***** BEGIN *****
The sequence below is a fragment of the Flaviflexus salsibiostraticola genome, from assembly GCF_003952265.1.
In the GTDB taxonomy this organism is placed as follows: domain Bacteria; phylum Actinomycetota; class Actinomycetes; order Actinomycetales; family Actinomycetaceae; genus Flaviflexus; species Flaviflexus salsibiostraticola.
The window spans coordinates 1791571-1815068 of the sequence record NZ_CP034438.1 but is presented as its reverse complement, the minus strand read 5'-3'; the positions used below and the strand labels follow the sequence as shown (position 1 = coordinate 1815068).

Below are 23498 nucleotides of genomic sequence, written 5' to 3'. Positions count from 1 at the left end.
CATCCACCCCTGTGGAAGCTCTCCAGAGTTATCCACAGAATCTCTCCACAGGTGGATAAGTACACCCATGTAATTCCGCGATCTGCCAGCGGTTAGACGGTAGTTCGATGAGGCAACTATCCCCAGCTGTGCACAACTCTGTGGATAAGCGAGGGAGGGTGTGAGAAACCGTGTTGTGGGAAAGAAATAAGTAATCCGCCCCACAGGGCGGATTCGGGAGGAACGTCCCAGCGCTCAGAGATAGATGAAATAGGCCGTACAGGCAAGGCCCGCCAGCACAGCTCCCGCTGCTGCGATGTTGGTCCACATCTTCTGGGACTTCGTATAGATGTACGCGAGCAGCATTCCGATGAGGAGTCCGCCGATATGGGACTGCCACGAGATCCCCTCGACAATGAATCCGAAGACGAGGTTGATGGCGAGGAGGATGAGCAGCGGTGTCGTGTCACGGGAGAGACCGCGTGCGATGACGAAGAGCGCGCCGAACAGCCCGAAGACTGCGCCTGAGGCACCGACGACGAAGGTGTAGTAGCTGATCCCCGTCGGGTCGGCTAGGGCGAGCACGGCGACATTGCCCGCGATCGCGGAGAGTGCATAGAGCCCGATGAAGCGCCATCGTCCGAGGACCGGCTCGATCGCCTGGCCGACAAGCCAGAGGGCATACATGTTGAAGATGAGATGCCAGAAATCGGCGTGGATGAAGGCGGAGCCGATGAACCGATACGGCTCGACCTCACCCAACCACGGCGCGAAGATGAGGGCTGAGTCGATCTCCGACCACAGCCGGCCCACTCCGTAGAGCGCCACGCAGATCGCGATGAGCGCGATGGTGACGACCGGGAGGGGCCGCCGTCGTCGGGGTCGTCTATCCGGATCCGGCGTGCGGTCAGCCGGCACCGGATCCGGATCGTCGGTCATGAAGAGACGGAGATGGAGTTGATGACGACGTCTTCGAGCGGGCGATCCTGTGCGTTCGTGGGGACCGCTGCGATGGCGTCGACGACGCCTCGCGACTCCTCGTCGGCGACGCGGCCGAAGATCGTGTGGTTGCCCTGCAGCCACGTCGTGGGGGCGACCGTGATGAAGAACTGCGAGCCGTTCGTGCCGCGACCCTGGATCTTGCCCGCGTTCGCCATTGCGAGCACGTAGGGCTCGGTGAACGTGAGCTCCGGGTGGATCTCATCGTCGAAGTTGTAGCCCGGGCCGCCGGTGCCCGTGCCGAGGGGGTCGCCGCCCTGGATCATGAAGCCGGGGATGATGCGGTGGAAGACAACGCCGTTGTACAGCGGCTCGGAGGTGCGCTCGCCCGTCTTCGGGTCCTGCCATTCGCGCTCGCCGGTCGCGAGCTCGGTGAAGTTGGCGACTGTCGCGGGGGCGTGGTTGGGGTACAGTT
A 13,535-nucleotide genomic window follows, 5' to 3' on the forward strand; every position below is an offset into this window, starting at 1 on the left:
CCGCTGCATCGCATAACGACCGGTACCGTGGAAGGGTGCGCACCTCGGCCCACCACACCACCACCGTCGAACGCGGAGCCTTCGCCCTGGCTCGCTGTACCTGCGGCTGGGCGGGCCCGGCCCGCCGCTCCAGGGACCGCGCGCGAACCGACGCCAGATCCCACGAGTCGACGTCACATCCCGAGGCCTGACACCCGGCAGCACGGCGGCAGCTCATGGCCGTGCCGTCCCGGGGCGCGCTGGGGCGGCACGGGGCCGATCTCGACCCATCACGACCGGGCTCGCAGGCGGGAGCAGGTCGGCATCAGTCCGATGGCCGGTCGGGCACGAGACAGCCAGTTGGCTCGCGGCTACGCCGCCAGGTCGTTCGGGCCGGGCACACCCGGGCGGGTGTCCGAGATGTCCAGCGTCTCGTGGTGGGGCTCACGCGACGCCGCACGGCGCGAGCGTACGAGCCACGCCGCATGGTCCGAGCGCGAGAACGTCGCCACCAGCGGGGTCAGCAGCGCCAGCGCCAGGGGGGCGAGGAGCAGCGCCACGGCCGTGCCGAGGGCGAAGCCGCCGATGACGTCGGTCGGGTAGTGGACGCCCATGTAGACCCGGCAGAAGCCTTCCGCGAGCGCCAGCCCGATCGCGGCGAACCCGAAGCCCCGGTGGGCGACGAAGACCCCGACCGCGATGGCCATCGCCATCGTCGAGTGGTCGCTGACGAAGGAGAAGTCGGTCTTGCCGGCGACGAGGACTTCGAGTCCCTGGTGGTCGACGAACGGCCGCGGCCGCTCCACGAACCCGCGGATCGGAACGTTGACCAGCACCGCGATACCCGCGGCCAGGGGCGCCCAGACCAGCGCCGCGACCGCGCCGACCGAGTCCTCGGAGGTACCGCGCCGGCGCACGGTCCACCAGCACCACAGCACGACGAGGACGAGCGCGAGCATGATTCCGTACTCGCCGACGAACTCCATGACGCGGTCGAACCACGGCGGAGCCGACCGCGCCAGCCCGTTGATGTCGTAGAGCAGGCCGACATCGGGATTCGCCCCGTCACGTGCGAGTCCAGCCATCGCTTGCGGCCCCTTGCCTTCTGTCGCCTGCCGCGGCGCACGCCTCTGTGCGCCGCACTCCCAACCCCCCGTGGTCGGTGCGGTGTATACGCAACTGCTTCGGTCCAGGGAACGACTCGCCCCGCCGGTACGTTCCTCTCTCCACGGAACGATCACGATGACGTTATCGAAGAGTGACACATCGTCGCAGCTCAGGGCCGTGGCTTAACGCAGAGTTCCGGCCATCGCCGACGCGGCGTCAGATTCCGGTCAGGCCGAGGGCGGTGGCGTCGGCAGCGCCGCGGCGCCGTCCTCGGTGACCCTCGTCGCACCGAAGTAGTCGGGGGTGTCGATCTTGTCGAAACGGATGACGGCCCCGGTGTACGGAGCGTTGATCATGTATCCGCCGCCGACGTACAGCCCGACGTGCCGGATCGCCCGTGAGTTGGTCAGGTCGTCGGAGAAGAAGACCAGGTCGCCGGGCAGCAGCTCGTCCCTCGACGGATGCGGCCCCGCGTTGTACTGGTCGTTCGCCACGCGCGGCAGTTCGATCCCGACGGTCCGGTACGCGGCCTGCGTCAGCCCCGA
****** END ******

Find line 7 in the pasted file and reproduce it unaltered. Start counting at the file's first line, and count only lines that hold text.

CCGCTGCATCGCATAACGACCGGTACCGTGGAAGGGTGCGCACCTCGGCCCACCACACCACCACCGTCGAACGCGGAGCCTTCGCCCTGGCTCGCTGTACCTGCGGCTGGGCGGGCCCGGCCCGCCGCTCCAGGGACCGCGCGCGAACCGACGCCAGATCCCACGAGTCGACGTCACATCCCGAGGCCTGACACCCGGCAGCACGGCGGCAGCTCATGGCCGTGCCGTCCCGGGGCGCGCTGGGGCGGCACGGGGCCGATCTCGACCCATCACGACCGGGCTCGCAGGCGGGAGCAGGTCGGCATCAGTCCGATGGCCGGTCGGGCACGAGACAGCCAGTTGGCTCGCGGCTACGCCGCCAGGTCGTTCGGGCCGGGCACACCCGGGCGGGTGTCCGAGATGTCCAGCGTCTCGTGGTGGGGCTCACGCGACGCCGCACGGCGCGAGCGTACGAGCCACGCCGCATGGTCCGAGCGCGAGAACGTCGCCACCAGCGGGGTCAGCAGCGCCAGCGCCAGGGGGGCGAGGAGCAGCGCCACGGCCGTGCCGAGGGCGAAGCCGCCGATGACGTCGGTCGGGTAGTGGACGCCCATGTAGACCCGGCAGAAGCCTTCCGCGAGCGCCAGCCCGATCGCGGCGAACCCGAAGCCCCGGTGGGCGACGAAGACCCCGACCGCGATGGCCATCGCCATCGTCGAGTGGTCGCTGACGAAGGAGAAGTCGGTCTTGCCGGCGACGAGGACTTCGAGTCCCTGGTGGTCGACGAACGGCCGCGGCCGCTCCACGAACCCGCGGATCGGAACGTTGACCAGCACCGCGATACCCGCGGCCAGGGGCGCCCAGACCAGCGCCGCGACCGCGCCGACCGAGTCCTCGGAGGTACCGCGCCGGCGCACGGTCCACCAGCACCACAGCACGACGAGGACGAGCGCGAGCATGATTCCGTACTCGCCGACGAACTCCATGACGCGGTCGAACCACGGCGGAGCCGACCGCGCCAGCCCGTTGATGTCGTAGAGCAGGCCGACATCGGGATTCGCCCCGTCACGTGCGAGTCCAGCCATCGCTTGCGGCCCCTTGCCTTCTGTCGCCTGCCGCGGCGCACGCCTCTGTGCGCCGCACTCCCAACCCCCCGTGGTCGGTGCGGTGTATACGCAACTGCTTCGGTCCAGGGAACGACTCGCCCCGCCGGTACGTTCCTCTCTCCACGGAACGATCACGATGACGTTATCGAAGAGTGACACATCGTCGCAGCTCAGGGCCGTGGCTTAACGCAGAGTTCCGGCCATCGCCGACGCGGCGTCAGATTCCGGTCAGGCCGAGGGCGGTGGCGTCGGCAGCGCCGCGGCGCCGTCCTCGGTGACCCTCGTCGCACCGAAGTAGTCGGGGGTGTCGATCTTGTCGAAACGGATGACGGCCCCGGTGTACGGAGCGTTGATCATGTATCCGCCGCCGACGTACAGCCCGACGTGCCGGATCGCCCGTGAGTTGGTCAGGTCGTCGGAGAAGAAGACCAGGTCGCCGGGCAGCAGCTCGTCCCTCGACGGATGCGGCCCCGCGTTGTACTGGTCGTTCGCCACGCGCGGCAGTTCGATCCCGACGGTCCGGTACGCGGCCTGCGTCAGCCCCGA